Norman Whiteside on Spain 82

Norman Whiteside broke Pele's record for the young ever World Cup finals appearance - he was just 17 years and 41 days when picked by Northern Ireland against Yugoslavia at Spain 82...

Did you expect to play for Northern Ireland in the World Cup at the age of 17, becoming the youngest player ever to appear in the finals?
I knew I was doing alright in practice matches. We prepared at the University of Sussex in Brighton and I don’t think I’ve ever been fitter. I was at my physical peak at 17 so I wasn’t surprised to be picked for the opener. 

Billy [Bingham] always tells the story that a goal I scored at the university made his mind up about me starting. It was the spit of the goal I scored in the 1985 FA Cup Final, only this one eluded Pat Jennings’ snow-shovel hands by millimetres.

I was given the No.16 shirt, maybe to throw reporters off the scent. Billy always maintained that he knew I’d line up against Yugoslavia after a few days at Brighton, but he carried on the illusion that I was more possible than probable. He knew the firestorm would come and instructed television crews to steer clear of me and stop going on about "the new George Best".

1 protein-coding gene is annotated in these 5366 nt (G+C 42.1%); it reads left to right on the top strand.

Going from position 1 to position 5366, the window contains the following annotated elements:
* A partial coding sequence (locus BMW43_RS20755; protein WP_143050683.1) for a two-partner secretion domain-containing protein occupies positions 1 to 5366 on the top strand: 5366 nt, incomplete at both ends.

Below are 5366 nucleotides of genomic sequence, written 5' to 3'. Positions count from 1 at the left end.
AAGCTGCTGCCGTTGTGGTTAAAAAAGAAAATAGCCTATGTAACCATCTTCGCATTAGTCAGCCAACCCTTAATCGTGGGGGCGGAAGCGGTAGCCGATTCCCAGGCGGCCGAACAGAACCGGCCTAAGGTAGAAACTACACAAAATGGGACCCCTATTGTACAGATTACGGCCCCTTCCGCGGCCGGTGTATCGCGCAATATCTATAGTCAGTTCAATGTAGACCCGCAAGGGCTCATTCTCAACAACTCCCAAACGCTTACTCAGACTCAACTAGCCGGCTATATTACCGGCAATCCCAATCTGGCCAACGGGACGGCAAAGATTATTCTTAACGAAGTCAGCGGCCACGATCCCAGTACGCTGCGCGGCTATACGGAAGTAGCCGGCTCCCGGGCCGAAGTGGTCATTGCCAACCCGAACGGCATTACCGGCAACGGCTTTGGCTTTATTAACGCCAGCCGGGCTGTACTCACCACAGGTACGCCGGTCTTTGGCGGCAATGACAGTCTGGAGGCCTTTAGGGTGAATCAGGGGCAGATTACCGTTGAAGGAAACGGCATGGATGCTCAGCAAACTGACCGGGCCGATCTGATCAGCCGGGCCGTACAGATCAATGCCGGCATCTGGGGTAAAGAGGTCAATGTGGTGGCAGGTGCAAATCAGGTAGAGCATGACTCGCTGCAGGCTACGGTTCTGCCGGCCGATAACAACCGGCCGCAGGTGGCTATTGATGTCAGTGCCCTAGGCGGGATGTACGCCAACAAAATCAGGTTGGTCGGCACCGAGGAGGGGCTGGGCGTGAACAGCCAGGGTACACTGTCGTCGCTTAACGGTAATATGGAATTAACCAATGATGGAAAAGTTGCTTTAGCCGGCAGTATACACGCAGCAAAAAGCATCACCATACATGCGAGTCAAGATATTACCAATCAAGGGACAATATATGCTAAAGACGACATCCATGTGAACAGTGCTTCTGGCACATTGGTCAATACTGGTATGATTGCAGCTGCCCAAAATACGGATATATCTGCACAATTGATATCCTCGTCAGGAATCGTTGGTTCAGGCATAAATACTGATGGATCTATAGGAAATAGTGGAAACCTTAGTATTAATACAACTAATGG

What are your memories of Gerry Armstrong’s goal against Spain?
Our couple of thousand fans were going deranged in the corner, but Gerry thought the goal had been disallowed because there was a silence in the rest of the stadium. Then he heard me yelling, “Gerry, Gerry, it’s a goal!” as I jumped on his back. The match up to then had been the most physically and mentally demanding of my career, but the remaining 43 minutes were more like the Alamo than a game of football.

How was the homecoming?
Because of holidays and a sense of surprise at our quarter-final achievement, no civic reception had been arranged and we didn’t do the open-top bus ride through Belfast until November. My memories of walking through three airport arrivals halls at Heathrow, Manchester and Belfast in the space of 24 hours are dominated by flash-bulbs and reporters thrusting microphones in my face. I walked into a media storm.

Can you describe Billy Bingham’s management?
The levels of professionalism he showed were remarkable. He had booked all the training facilities and had back-up plans if they didn’t work out. He had attention to detail, but his strength was his motivational skills. His methods worked for me; it was great to know that he believed in me.

Interview: May 2010. Determined, Norman Whiteside’s autobiography, is published by Headline


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